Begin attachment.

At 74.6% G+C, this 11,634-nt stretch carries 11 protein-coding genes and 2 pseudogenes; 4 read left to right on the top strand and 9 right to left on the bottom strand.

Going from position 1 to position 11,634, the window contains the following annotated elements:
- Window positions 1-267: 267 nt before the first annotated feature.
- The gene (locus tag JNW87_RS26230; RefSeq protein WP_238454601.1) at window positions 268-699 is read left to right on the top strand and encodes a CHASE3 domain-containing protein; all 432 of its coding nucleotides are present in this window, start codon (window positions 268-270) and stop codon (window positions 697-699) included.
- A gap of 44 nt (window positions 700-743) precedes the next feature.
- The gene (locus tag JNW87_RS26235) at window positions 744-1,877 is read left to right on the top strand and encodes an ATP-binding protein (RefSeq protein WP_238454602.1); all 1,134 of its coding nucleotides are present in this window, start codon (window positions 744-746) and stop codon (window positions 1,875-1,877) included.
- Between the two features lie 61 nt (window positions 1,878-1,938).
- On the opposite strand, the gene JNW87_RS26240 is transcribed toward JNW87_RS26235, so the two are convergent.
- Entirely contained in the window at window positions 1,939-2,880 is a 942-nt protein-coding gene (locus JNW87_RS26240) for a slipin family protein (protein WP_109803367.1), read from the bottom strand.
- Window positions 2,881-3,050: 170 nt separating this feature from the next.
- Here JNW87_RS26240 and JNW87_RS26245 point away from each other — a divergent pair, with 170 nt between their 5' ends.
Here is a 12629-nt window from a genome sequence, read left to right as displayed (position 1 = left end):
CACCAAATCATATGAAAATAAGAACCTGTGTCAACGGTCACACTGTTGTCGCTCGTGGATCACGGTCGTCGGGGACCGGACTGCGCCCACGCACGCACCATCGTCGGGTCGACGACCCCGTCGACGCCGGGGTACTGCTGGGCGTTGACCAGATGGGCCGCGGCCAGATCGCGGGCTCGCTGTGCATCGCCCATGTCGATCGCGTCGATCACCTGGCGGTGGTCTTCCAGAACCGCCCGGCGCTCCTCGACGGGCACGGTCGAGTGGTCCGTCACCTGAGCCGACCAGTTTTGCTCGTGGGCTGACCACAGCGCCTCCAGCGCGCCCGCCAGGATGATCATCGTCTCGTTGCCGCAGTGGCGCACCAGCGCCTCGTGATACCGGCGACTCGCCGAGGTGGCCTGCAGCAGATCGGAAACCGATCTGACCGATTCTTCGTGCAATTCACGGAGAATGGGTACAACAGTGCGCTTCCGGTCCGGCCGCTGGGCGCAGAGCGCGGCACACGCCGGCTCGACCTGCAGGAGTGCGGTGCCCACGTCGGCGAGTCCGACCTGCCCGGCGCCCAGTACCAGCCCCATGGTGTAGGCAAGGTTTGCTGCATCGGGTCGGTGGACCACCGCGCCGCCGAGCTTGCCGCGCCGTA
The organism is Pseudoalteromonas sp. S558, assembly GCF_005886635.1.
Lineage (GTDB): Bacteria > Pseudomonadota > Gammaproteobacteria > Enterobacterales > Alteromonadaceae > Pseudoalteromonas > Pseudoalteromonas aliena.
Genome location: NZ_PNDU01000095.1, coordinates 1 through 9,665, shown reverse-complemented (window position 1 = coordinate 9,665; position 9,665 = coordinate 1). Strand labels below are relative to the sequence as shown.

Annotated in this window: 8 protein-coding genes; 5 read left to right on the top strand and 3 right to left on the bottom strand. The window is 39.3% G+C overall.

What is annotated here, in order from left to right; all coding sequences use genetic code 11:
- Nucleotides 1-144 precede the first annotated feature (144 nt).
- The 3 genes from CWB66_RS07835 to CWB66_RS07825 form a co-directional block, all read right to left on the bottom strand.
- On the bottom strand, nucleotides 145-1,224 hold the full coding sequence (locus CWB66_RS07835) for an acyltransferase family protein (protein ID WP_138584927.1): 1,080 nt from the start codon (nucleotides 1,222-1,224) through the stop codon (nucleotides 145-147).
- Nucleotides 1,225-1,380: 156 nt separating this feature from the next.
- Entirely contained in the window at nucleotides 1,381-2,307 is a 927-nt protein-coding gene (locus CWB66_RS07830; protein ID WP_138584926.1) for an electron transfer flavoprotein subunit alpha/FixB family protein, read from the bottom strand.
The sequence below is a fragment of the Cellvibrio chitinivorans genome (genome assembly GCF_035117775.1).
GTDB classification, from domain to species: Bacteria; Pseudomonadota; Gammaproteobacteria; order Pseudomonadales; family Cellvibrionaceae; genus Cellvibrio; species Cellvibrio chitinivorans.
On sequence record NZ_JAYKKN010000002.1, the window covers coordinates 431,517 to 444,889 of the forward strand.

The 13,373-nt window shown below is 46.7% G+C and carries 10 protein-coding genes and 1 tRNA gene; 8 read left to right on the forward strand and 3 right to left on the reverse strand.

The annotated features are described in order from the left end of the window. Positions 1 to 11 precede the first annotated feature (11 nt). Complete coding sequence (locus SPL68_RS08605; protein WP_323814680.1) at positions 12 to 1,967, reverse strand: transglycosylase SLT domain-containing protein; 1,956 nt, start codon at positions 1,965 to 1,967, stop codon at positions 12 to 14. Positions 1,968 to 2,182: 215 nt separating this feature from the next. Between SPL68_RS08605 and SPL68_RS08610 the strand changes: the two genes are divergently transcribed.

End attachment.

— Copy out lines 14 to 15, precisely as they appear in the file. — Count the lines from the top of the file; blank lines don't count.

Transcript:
The organism is Pseudoalteromonas sp. S558, assembly GCF_005886635.1.
Lineage (GTDB): Bacteria > Pseudomonadota > Gammaproteobacteria > Enterobacterales > Alteromonadaceae > Pseudoalteromonas > Pseudoalteromonas aliena.